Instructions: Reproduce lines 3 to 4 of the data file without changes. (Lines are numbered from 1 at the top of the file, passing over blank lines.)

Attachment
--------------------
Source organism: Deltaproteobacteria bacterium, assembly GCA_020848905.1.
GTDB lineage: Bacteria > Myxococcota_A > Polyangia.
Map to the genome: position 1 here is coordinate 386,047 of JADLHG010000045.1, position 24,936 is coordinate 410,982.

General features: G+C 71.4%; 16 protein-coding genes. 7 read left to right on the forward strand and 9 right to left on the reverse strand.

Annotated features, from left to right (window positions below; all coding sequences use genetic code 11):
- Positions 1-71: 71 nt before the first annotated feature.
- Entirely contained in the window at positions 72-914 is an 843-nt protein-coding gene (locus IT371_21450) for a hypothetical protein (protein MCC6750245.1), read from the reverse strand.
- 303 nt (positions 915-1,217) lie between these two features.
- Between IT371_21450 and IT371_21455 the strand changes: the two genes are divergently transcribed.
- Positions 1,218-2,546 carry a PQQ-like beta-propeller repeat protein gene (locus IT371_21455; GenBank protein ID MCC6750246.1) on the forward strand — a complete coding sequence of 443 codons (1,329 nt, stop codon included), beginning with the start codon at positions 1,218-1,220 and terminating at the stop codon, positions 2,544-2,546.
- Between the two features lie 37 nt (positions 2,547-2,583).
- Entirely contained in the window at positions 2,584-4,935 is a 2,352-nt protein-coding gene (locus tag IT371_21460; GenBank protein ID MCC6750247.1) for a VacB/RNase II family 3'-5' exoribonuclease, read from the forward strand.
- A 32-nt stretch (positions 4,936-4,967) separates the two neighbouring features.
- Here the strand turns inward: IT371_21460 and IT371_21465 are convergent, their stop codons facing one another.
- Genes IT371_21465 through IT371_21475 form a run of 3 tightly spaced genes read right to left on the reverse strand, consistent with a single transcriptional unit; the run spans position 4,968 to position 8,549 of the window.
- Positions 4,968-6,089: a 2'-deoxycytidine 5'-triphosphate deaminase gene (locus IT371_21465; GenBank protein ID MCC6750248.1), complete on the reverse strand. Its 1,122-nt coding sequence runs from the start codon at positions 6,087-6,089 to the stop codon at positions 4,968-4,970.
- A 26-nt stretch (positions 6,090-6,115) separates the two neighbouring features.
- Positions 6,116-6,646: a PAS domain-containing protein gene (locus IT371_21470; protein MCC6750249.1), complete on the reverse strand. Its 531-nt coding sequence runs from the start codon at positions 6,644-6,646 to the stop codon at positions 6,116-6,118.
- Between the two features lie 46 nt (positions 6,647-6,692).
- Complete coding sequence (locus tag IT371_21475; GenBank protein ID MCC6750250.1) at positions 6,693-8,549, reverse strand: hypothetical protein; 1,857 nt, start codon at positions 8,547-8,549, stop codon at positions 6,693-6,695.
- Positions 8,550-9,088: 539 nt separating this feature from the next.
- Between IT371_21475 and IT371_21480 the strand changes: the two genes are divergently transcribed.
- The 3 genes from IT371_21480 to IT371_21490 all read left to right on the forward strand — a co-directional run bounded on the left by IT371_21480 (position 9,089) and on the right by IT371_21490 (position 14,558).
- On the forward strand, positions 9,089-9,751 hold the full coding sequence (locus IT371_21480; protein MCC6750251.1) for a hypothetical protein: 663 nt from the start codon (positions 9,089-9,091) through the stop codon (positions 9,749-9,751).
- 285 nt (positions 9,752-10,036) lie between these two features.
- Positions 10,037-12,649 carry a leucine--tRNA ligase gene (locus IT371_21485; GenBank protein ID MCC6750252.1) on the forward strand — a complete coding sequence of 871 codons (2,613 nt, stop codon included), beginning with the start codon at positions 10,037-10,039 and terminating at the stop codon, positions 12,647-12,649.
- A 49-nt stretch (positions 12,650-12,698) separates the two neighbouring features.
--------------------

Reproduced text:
Map to the genome: position 1 here is coordinate 386,047 of JADLHG010000045.1, position 24,936 is coordinate 410,982.

General features: G+C 71.4%; 16 protein-coding genes. 7 read left to right on the forward strand and 9 right to left on the reverse strand.